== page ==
Pretty soon, having a .com domain address will look about as cool as driving around in a 1996 Buick Century woody wagon. That's because the people at ICANN who lay down the rules about this stuff, have just opened the floodgates to allow just about any domain name you want.
Up until today, generic top-level domain (gTLD) names have been limited to 22 different choices such as .org and .net in addition to the most popular .com. But now any group or organization can have their own, such as .ford or .doctor.
As with most good things, there is a catch. Registering for your new gTLD will cost you a cool $185,000, so don't expect to see .DVICE anytime soon. Despite the cost, ICANN expects about 500 corporations and groups will sign up for a new domain in the initial rush, and this is likely to bring on a whole new round of squabbles like the cybersquatting that was popular 15 years ago as the Internet expended. After all, wouldn't you expect Apple (the iPhone people) and Apple Corps (a multifaceted corporation started by members of The Beatles) to come to blows over the .apple domain?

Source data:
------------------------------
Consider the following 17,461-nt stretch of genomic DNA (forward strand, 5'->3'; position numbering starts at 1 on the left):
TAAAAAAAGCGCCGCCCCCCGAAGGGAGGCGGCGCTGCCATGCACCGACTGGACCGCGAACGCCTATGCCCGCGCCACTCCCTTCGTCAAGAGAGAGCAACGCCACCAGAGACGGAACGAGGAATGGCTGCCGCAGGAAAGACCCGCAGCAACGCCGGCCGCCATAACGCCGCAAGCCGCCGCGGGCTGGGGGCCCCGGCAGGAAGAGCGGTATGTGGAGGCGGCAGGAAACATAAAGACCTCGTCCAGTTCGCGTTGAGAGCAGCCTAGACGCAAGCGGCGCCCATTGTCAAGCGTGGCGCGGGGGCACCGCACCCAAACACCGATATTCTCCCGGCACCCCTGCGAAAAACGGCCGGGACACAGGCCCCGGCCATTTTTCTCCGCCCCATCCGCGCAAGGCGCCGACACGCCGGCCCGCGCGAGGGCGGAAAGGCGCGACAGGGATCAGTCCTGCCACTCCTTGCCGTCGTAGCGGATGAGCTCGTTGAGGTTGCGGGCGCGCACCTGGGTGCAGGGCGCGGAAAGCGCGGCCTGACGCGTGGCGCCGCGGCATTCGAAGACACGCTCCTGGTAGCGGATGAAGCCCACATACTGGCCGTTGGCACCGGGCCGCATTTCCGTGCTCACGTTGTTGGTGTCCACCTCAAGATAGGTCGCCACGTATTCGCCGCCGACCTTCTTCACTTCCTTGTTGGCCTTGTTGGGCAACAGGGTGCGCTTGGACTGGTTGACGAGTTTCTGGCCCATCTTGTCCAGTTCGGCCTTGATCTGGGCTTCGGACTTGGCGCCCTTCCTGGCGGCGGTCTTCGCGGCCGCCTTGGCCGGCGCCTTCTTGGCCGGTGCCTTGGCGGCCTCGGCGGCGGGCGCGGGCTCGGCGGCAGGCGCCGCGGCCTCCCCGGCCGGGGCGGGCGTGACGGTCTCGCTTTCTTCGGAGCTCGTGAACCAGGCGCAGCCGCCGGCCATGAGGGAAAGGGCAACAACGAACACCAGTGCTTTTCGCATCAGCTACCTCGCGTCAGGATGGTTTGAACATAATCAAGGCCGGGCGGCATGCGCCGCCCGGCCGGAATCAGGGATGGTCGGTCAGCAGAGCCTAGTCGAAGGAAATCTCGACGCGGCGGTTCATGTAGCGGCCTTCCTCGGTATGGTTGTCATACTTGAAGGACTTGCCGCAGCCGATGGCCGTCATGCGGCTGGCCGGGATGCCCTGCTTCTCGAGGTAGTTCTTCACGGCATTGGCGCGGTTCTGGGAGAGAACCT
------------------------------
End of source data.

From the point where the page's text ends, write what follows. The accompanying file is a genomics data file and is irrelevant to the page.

Another crazy thing is that the new rules allow domains in alphabets other than English, so you'll soon be seeing web addresses with Chinese and Cyrillic characters. That's going to be pretty tough for native English speakers trying to find exotic Russian porn or cheap factory direct Chinese electronics. I expect the copy and paste function will grow in popularity as we go to mystery sites in foreign languages.
ICANN says they will start accepting requests next January, and that you can expect the new domains to start rolling out late next year.